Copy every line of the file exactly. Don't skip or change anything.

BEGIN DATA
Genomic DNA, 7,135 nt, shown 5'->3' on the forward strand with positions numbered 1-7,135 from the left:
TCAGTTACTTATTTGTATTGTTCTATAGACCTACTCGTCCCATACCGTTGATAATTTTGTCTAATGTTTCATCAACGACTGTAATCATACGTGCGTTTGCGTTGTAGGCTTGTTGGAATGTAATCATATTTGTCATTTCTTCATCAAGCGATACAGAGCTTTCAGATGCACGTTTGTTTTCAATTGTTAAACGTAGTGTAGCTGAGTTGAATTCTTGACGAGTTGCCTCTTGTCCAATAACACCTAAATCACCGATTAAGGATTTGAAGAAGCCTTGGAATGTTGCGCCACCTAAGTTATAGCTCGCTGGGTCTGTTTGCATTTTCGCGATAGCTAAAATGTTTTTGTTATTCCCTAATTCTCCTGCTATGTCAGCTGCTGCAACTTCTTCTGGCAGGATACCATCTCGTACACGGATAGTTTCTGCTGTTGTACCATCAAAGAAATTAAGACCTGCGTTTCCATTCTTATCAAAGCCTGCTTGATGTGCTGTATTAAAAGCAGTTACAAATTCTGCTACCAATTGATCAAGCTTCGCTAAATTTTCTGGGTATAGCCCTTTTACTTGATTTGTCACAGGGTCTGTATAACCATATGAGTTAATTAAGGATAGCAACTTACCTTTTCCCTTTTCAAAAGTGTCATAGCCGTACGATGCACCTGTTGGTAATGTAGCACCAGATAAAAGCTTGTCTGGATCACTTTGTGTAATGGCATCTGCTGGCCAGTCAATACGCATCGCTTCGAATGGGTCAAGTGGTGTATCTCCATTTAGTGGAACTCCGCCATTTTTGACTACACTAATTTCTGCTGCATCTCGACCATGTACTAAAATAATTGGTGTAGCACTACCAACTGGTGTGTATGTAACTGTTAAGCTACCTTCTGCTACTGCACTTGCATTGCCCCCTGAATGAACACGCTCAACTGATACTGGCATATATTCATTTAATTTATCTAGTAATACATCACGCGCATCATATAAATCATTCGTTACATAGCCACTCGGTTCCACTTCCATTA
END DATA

Genomic DNA, 7,135 nt, shown 5'->3' on the forward strand with positions numbered 1-7,135 from the left:
TCAGTTACTTATTTGTATTGTTCTATAGACCTACTCGTCCCATACCGTTGATAATTTTGTCTAATGTTTCATCAACGACTGTAATCATACGTGCGTTTGCGTTGTAGGCTTGTTGGAATGTAATCATATTTGTCATTTCTTCATCAAGCGATACAGAGCTTTCAGATGCACGTTTGTTTTCAATTGTTAAACGTAGTGTAGCTGAGTTGAATTCTTGACGAGTTGCCTCTTGTCCAATAACACCTAAATCACCGATTAAGGATTTGAAGAAGCCTTGGAATGTTGCGCCACCTAAGTTATAGCTCGCTGGGTCTGTTTGCATTTTCGCGATAGCTAAAATGTTTTTGTTATTCCCTAATTCTCCTGCTATGTCAGCTGCTGCAACTTCTTCTGGCAGGATACCATCTCGTACACGGATAGTTTCTGCTGTTGTACCATCAAAGAAATTAAGACCTGCGTTTCCATTCTTATCAAAGCCTGCTTGATGTGCTGTATTAAAAGCAGTTACAAATTCTGCTACCAATTGATCAAGCTTCGCTAAATTTTCTGGGTATAGCCCTTTTACTTGATTTGTCACAGGGTCTGTATAACCATATGAGTTAATTAAGGATAGCAACTTACCTTTTCCCTTTTCAAAAGTGTCATAGCCGTACGATGCACCTGTTGGTAATGTAGCACCAGATAAAAGCTTGTCTGGATCACTTTGTGTAATGGCATCTGCTGGCCAGTCAATACGCATCGCTTCGAATGGGTCAAGTGGTGTATCTCCATTTAGTGGAACTCCGCCATTTTTGACTACACTAATTTCTGCTGCATCTCGACCATGTACTAAAATAATTGGTGTAGCACTACCAACTGGTGTGTATGTAACTGTTAAGCTACCTTCTGCTACTGCACTTGCATTGCCCCCTGAATGAACACGCTCAACTGATACTGGCATATATTCATTTAATTTATCTAGTAATACATCACGCGCATCATATAAATCATTCGTTACATAGCCACTCGGTTCCACTTCCATTA